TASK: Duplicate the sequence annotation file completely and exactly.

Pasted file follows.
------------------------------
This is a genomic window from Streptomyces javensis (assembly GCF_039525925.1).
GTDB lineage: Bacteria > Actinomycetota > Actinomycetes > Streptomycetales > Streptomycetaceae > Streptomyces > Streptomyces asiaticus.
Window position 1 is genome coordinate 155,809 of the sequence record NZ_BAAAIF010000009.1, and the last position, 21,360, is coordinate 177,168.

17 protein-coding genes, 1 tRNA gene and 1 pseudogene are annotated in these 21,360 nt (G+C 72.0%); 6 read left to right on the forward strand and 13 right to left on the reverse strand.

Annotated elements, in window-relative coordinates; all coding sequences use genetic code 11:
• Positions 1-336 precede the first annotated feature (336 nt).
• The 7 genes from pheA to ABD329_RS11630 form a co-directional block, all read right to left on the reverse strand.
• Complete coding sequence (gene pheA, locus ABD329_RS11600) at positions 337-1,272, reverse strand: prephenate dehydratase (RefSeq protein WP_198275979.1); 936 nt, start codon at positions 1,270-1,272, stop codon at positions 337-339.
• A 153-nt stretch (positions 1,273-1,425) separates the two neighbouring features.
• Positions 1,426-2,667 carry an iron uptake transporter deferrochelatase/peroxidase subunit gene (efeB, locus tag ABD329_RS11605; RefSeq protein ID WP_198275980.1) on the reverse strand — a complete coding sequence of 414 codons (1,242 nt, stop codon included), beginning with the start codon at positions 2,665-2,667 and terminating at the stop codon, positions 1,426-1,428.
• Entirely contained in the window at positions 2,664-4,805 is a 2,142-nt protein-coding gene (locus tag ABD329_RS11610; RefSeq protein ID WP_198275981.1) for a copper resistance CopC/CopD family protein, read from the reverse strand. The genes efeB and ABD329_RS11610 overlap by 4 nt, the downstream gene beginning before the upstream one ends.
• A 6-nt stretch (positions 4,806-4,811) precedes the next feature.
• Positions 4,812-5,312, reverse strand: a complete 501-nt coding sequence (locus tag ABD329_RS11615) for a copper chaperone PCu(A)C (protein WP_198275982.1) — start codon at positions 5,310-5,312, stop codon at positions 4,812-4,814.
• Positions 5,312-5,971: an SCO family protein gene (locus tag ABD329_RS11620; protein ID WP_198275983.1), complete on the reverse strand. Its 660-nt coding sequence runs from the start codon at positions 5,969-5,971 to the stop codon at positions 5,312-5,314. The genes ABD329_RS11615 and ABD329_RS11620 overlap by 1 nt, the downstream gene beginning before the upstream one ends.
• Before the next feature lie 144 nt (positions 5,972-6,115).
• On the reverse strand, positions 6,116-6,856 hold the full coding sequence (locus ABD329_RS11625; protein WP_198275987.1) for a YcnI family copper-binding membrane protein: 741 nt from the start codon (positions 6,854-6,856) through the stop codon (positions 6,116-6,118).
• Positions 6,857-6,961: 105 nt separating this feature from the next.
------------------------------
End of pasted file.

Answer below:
This is a genomic window from Streptomyces javensis (assembly GCF_039525925.1).
GTDB lineage: Bacteria > Actinomycetota > Actinomycetes > Streptomycetales > Streptomycetaceae > Streptomyces > Streptomyces asiaticus.
Window position 1 is genome coordinate 155,809 of the sequence record NZ_BAAAIF010000009.1, and the last position, 21,360, is coordinate 177,168.

17 protein-coding genes, 1 tRNA gene and 1 pseudogene are annotated in these 21,360 nt (G+C 72.0%); 6 read left to right on the forward strand and 13 right to left on the reverse strand.

Annotated elements, in window-relative coordinates; all coding sequences use genetic code 11:
• Positions 1-336 precede the first annotated feature (336 nt).
• The 7 genes from pheA to ABD329_RS11630 form a co-directional block, all read right to left on the reverse strand.
• Complete coding sequence (gene pheA, locus ABD329_RS11600) at positions 337-1,272, reverse strand: prephenate dehydratase (RefSeq protein WP_198275979.1); 936 nt, start codon at positions 1,270-1,272, stop codon at positions 337-339.
• A 153-nt stretch (positions 1,273-1,425) separates the two neighbouring features.
• Positions 1,426-2,667 carry an iron uptake transporter deferrochelatase/peroxidase subunit gene (efeB, locus tag ABD329_RS11605; RefSeq protein ID WP_198275980.1) on the reverse strand — a complete coding sequence of 414 codons (1,242 nt, stop codon included), beginning with the start codon at positions 2,665-2,667 and terminating at the stop codon, positions 1,426-1,428.
• Entirely contained in the window at positions 2,664-4,805 is a 2,142-nt protein-coding gene (locus tag ABD329_RS11610; RefSeq protein ID WP_198275981.1) for a copper resistance CopC/CopD family protein, read from the reverse strand. The genes efeB and ABD329_RS11610 overlap by 4 nt, the downstream gene beginning before the upstream one ends.
• A 6-nt stretch (positions 4,806-4,811) precedes the next feature.
• Positions 4,812-5,312, reverse strand: a complete 501-nt coding sequence (locus tag ABD329_RS11615) for a copper chaperone PCu(A)C (protein WP_198275982.1) — start codon at positions 5,310-5,312, stop codon at positions 4,812-4,814.
• Positions 5,312-5,971: an SCO family protein gene (locus tag ABD329_RS11620; protein ID WP_198275983.1), complete on the reverse strand. Its 660-nt coding sequence runs from the start codon at positions 5,969-5,971 to the stop codon at positions 5,312-5,314. The genes ABD329_RS11615 and ABD329_RS11620 overlap by 1 nt, the downstream gene beginning before the upstream one ends.
• Before the next feature lie 144 nt (positions 5,972-6,115).
• On the reverse strand, positions 6,116-6,856 hold the full coding sequence (locus ABD329_RS11625; protein WP_198275987.1) for a YcnI family copper-binding membrane protein: 741 nt from the start codon (positions 6,854-6,856) through the stop codon (positions 6,116-6,118).
• Positions 6,857-6,961: 105 nt separating this feature from the next.